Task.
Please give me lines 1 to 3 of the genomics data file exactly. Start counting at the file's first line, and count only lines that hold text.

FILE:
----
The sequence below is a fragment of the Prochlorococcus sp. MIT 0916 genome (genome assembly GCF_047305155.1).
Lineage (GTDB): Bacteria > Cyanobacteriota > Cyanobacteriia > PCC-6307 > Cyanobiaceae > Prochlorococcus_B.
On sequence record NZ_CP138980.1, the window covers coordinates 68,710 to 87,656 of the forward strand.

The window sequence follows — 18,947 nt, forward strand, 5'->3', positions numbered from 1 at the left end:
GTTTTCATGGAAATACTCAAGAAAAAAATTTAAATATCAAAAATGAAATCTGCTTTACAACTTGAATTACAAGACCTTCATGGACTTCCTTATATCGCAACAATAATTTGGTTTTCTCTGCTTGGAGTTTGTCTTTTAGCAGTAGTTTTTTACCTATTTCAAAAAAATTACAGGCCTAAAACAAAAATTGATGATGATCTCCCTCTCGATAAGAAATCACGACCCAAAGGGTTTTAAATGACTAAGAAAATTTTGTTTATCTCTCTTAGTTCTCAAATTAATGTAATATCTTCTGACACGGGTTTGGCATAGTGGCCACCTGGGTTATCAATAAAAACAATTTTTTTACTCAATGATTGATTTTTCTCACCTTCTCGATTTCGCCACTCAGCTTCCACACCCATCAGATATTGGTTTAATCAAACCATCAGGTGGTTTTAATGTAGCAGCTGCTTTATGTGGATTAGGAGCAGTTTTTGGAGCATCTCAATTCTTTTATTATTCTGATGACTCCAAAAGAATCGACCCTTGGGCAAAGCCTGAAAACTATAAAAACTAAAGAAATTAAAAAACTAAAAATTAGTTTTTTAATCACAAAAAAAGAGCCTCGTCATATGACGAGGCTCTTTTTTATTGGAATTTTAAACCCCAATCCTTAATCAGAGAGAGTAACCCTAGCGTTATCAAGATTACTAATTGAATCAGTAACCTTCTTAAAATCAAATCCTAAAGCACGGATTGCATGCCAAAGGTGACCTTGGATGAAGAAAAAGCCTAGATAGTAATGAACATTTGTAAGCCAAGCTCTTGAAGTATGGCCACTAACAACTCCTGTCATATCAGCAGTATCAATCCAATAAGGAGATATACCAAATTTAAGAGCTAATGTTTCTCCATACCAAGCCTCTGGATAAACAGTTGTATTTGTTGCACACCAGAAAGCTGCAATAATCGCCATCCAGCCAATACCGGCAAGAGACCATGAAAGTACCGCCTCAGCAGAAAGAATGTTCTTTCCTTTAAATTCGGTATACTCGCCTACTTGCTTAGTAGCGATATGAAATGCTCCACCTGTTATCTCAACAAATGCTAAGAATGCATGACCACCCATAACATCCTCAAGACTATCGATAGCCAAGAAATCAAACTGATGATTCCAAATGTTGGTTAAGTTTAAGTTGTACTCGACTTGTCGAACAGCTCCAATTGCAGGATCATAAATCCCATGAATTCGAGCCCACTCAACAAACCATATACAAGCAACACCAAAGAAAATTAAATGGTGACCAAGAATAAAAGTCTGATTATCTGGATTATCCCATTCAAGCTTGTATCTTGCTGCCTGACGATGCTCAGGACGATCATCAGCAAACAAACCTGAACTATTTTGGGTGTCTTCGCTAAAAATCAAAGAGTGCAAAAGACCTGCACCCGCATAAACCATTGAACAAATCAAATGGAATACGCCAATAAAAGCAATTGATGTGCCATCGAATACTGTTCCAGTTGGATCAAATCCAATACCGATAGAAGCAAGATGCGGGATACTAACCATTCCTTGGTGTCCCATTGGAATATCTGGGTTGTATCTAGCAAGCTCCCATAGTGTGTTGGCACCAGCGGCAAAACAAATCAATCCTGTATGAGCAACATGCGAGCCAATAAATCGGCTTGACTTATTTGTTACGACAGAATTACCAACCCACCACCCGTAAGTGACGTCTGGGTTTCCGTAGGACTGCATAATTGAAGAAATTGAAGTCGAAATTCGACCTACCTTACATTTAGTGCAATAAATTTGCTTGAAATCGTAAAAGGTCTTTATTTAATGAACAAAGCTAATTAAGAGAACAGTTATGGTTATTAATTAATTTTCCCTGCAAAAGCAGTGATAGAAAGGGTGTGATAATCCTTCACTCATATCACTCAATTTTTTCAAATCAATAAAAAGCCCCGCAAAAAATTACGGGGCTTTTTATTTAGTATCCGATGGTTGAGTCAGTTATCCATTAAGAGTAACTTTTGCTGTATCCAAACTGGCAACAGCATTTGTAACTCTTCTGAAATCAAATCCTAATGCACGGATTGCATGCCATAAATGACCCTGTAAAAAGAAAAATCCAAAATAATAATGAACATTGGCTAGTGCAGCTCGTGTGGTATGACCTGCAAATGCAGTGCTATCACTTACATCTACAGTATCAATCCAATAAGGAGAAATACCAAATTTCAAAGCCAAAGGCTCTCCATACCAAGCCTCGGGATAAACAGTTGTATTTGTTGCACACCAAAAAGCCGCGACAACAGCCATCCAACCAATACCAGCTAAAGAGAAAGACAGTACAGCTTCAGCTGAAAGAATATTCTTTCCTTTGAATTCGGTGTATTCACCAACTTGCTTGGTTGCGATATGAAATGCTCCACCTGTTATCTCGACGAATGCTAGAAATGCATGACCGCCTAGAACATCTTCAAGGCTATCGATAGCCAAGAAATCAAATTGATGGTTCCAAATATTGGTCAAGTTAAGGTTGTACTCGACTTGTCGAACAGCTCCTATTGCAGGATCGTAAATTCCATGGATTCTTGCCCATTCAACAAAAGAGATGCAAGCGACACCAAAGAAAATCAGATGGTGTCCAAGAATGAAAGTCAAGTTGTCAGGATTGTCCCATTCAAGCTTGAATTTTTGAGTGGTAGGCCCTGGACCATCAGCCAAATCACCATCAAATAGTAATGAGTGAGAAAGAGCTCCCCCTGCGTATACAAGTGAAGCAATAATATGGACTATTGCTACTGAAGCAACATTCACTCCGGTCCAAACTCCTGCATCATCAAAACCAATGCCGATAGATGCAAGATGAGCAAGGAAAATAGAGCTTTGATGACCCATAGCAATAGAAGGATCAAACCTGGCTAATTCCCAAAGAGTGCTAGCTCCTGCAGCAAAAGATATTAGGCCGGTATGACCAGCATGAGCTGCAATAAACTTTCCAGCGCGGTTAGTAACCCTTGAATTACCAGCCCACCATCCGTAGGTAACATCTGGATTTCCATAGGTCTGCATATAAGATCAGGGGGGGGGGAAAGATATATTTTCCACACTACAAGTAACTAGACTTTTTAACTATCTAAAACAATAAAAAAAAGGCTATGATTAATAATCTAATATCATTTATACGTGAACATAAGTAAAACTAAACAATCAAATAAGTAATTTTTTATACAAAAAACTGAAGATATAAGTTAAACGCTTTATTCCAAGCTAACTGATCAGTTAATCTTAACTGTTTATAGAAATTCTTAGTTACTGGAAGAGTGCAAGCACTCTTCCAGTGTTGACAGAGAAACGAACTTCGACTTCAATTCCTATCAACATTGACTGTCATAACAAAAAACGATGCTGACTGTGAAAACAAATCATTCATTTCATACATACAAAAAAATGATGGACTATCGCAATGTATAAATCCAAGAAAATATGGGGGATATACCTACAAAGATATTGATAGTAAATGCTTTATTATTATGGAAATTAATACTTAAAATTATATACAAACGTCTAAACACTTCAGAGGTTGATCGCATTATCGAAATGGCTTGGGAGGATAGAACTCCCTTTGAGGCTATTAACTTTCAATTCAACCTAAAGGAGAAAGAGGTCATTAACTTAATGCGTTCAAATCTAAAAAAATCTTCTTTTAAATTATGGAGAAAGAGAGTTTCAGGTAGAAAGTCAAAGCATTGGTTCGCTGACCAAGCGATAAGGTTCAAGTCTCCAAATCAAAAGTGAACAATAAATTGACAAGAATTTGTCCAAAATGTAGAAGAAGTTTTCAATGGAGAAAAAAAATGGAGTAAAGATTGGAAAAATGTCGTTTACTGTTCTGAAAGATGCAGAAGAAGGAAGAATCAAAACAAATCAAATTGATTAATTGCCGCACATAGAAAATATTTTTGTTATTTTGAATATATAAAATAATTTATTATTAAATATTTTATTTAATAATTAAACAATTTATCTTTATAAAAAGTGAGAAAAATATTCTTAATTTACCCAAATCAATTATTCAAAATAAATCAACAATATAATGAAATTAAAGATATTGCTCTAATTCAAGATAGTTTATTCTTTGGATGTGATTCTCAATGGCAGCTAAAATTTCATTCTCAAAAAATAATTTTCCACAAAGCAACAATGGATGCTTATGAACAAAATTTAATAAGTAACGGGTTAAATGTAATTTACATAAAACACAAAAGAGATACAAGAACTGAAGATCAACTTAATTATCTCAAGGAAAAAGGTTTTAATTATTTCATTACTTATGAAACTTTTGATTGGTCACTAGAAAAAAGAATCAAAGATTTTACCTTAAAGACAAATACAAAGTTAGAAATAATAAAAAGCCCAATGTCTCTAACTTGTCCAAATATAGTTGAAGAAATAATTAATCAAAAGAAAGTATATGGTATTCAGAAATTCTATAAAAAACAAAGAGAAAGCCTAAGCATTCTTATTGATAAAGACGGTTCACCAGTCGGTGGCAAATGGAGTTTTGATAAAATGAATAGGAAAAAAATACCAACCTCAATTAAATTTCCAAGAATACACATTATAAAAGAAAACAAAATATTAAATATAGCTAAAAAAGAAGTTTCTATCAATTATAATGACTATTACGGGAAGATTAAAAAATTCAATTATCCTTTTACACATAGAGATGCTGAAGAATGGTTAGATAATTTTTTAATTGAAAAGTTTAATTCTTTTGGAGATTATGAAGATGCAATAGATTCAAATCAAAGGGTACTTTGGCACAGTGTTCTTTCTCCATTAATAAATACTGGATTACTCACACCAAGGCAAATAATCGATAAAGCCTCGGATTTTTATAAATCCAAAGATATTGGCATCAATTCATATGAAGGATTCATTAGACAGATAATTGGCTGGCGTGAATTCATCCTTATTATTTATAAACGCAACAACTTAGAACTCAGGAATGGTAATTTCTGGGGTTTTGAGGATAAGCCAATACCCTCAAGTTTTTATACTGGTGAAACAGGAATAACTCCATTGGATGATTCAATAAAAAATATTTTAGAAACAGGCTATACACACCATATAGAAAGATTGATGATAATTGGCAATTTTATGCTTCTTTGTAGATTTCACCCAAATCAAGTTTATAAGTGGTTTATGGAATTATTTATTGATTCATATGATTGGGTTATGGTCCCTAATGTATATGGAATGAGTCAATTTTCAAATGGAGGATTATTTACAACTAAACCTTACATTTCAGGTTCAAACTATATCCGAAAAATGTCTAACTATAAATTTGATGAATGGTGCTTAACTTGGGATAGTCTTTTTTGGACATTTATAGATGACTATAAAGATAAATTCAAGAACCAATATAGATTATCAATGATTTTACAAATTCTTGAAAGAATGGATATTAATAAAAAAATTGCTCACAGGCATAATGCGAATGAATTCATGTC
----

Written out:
The sequence below is a fragment of the Prochlorococcus sp. MIT 0916 genome (genome assembly GCF_047305155.1).
Lineage (GTDB): Bacteria > Cyanobacteriota > Cyanobacteriia > PCC-6307 > Cyanobiaceae > Prochlorococcus_B.
On sequence record NZ_CP138980.1, the window covers coordinates 68,710 to 87,656 of the forward strand.